If You Believe The Oil Bull Market Is Over, This Is How To Monetize Your Perspective With Up To 4x LeverageSubmitted by Reggie Middleton on 08/14/2014 13:08 -0400
Ways for retail investors, and institutions small and large, to monetize a fundamental or economic outlook that the muppet masters will never tell you!
- Police fire tear gas, stun grenades at Missouri protesters (Reuters)
- Putin’s Pipeline Bypassing Ukraine at Risk Amid Conflict (BBG)
- Russia's Largest Oil Company Seeks $42 billion to Weather Sanctions (WSJ)
- Shells hit central Donetsk, Russian aid convoy heads towards border (Reuters)
- U.S. Tightens Sanctions, Putting More Russian Companies at Risk (BBG)
- How to Blindly Score 43% Profit Overnight in China Stocks (BBG)
- Tears guaranteed: San Diego Pension Dials Up the Risk to Combat a Shortfall (WSJ)
- Euro Recovery Halts as Germany Shrinks, France Stagnates (BBG)
- Billionaire Found in Middle of Bribery Case Avoids U.S. Probe (BBG)
- Hillary Clinton, Barack Obama 'Hug It Out' on Martha's Vineyard (WSJ)
Here Comes The European Triple-Dip: Negative German GDP Sends Bunds Under 1% For The First Time EverSubmitted by Tyler Durden on 08/14/2014 07:11 -0400
The hammer finally hit for Europe when overnight both Germany and France reported Q2 GDP prints that missed expectations, the first actually contracting at a 0.2% rate with consensus looking for -0.1%, while France remained flat vs expectations for a tiny 0.1% rise. As a reminder, this GDP is the revised one, which already includes the estimated contribution of drugs and prostitution, suggesting the actual underlying economic growth is far worse than even reported. Then again, this is hardly surprising considering all the abysmal data out of Europe and the rest of the world in recent weeks, and with the Russian trade war sure to trim even more growth, look for all of Europe to join Italy in its first upcoming triple-dip recession in history.
Worst Japanese consumer spending data drop ever - BTFD. China financing slowed - BTFD. European industrial production tumbled - BTFD. US retail sales miss dramatically - BTFD. The worse the news the better the buy-the-dippiness as between JPY (102.50) and VIX (12 handle), US equities shrugged off shitty data and worsening geopolitics to jump to August highs. But it wasn't just stocks... investors piled into Treasuries (slamming yields 7bps lower from pre-retail sales), bought gold (back over $1310), bid for US Dollars (now up 0.25% on the week), and lifted oil prices (WTI $97.50). S&P futures volume was the worst of the week (50% below average). Notable oddities: Copper clubbed today (-2% on the week), Brent-WTI jumped $1.50, and the VIX curve remains inverted for 14th day in a row.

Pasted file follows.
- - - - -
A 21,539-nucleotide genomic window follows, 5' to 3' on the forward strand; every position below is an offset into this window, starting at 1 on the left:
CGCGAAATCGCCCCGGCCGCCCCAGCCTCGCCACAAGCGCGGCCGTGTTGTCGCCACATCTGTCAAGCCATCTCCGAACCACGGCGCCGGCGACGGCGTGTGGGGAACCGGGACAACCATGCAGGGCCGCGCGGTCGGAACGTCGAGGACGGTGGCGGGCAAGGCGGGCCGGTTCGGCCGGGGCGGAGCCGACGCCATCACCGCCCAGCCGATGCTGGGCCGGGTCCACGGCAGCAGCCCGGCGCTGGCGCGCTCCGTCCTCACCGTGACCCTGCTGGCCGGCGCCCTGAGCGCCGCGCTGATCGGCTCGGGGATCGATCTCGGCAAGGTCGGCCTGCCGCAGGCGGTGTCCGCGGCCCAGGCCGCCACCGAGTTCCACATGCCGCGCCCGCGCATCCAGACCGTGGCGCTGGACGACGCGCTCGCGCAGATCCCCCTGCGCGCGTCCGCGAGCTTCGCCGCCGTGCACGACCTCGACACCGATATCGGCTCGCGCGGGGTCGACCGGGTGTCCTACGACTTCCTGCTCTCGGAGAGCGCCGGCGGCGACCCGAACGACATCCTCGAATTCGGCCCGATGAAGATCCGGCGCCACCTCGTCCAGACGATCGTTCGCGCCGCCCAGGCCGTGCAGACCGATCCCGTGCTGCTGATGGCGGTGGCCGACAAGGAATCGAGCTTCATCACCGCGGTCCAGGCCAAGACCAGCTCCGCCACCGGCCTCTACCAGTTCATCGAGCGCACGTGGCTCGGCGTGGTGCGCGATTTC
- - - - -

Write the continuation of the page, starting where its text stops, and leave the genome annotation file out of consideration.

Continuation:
Bubble Market Stunner: Revenueless Biotech Goes Public, Drops, Trades For Six Days, Then Voids Entire IPOSubmitted by Tyler Durden on 08/12/2014 11:49 -0400
In what is certainly a historic, and quite stunning, market first, not to mention prima facie evidence that Janet Yellen was right about the biotech (and not only) bubble, last week the equity markets experienced something that has not happened in decades: a biotech firm went public, traded for six days, only to announce Friday that it would void its IPO and won't issue shares after all, thanks to a key investor's failure to follow through on a commitment to buy stock. In other words, days after going public, yet another darling of the momo bubble mania du jour, decided to undo everything, and went back to being private (and soon: bankrupt).
Direct Edge wasn’t the only exchange, nor the first exchange, to do what it did, which was the creation of symbiotic relationships between exchanges and HFTs.
NATO threats to Russia - storm in a teacup. ISIS and Iraq airstrikes - transitory. Israel-Hamas un-cease-fire - fuggetabaadit. This was the week to buy stocks... the riskiest, most overvalued growth-oriented stocks. GDP downgrades - no sweat. Russell 2000 surges to its best week in the last 8 (up 1.5%) while Trannies closed lower for the 2nd week in a row - the first time in 6 months. The Russell rallied perfectly up to its 50-day moving-average. S&P, Dow, and Nasdaq scrambled back to around unch on the week on the back of a tweet and a 4-day-old piece of news... bonds and FX did not. Gold closed the week up 1.3%, back over $1,310 (but silver closed down 1.8%). Oil ended modestly lower (as did copper). Treasury yields saw safe-haven buying and fell 5-7bps on the week (but well off the week's lows -15bps). "Most shorted" stocks rose 1.3% today - best in almost 4 weeks (and biggest weekly squeeze in 2 months).